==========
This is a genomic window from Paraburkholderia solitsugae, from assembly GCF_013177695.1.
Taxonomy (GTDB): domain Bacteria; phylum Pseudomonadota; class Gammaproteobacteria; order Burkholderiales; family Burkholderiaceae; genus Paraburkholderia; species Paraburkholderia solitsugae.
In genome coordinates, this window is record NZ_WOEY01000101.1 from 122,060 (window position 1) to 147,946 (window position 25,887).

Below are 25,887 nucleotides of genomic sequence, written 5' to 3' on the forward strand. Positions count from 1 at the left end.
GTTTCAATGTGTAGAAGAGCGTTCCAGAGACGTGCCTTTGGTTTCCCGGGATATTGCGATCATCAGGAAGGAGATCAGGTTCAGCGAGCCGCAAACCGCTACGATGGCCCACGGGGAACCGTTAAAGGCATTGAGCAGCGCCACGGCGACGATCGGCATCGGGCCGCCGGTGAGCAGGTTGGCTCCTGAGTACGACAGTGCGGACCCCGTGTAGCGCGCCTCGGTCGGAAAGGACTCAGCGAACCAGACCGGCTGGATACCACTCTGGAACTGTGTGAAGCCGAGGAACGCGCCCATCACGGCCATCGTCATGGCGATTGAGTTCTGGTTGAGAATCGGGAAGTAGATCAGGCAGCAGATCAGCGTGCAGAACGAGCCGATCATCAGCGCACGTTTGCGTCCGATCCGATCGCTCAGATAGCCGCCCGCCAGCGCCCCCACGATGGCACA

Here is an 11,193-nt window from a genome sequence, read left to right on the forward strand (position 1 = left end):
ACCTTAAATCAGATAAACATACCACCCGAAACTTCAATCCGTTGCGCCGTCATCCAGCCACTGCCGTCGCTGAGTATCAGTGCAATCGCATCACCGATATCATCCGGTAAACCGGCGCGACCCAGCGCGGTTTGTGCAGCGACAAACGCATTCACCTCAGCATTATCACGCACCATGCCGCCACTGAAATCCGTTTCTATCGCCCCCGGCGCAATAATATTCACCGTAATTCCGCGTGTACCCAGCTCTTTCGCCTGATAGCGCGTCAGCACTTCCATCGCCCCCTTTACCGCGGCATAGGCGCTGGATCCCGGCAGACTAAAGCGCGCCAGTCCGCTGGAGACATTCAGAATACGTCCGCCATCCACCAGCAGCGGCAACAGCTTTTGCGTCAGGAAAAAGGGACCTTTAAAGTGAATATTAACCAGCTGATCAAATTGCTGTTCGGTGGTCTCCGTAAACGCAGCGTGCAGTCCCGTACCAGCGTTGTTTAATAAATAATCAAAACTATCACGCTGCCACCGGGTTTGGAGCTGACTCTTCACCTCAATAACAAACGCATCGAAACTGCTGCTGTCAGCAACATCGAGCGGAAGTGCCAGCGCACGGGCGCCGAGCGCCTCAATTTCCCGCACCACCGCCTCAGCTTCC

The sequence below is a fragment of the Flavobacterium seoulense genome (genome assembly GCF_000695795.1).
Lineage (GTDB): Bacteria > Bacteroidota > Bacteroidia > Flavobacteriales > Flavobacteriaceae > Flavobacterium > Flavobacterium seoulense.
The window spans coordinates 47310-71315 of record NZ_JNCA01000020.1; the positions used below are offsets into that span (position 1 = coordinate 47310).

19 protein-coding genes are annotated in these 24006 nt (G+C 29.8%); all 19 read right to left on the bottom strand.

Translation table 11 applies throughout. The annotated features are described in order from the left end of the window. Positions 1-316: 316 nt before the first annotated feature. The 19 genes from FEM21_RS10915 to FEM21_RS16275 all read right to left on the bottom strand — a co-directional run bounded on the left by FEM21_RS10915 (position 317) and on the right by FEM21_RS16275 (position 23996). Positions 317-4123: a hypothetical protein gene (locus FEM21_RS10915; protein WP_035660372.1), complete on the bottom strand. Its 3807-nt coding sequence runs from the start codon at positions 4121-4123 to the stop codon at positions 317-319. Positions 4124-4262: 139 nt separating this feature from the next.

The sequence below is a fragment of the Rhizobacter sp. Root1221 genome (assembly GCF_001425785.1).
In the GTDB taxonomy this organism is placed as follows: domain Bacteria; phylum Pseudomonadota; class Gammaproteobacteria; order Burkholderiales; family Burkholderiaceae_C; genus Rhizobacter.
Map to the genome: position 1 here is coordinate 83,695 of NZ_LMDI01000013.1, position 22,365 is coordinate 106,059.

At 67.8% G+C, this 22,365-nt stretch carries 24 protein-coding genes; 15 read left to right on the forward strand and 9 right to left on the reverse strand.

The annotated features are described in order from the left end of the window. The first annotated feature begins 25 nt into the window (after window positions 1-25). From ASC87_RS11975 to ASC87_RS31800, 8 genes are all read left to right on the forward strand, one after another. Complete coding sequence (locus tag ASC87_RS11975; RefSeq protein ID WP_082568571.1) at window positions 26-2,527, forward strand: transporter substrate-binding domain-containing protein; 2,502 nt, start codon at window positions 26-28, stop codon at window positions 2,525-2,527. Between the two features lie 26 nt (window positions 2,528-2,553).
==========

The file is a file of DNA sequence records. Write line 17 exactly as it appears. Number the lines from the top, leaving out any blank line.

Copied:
The annotated features are described in order from the left end of the window. The first annotated feature begins 25 nt into the window (after window positions 1-25). From ASC87_RS11975 to ASC87_RS31800, 8 genes are all read left to right on the forward strand, one after another. Complete coding sequence (locus tag ASC87_RS11975; RefSeq protein ID WP_082568571.1) at window positions 26-2,527, forward strand: transporter substrate-binding domain-containing protein; 2,502 nt, start codon at window positions 26-28, stop codon at window positions 2,525-2,527. Between the two features lie 26 nt (window positions 2,528-2,553).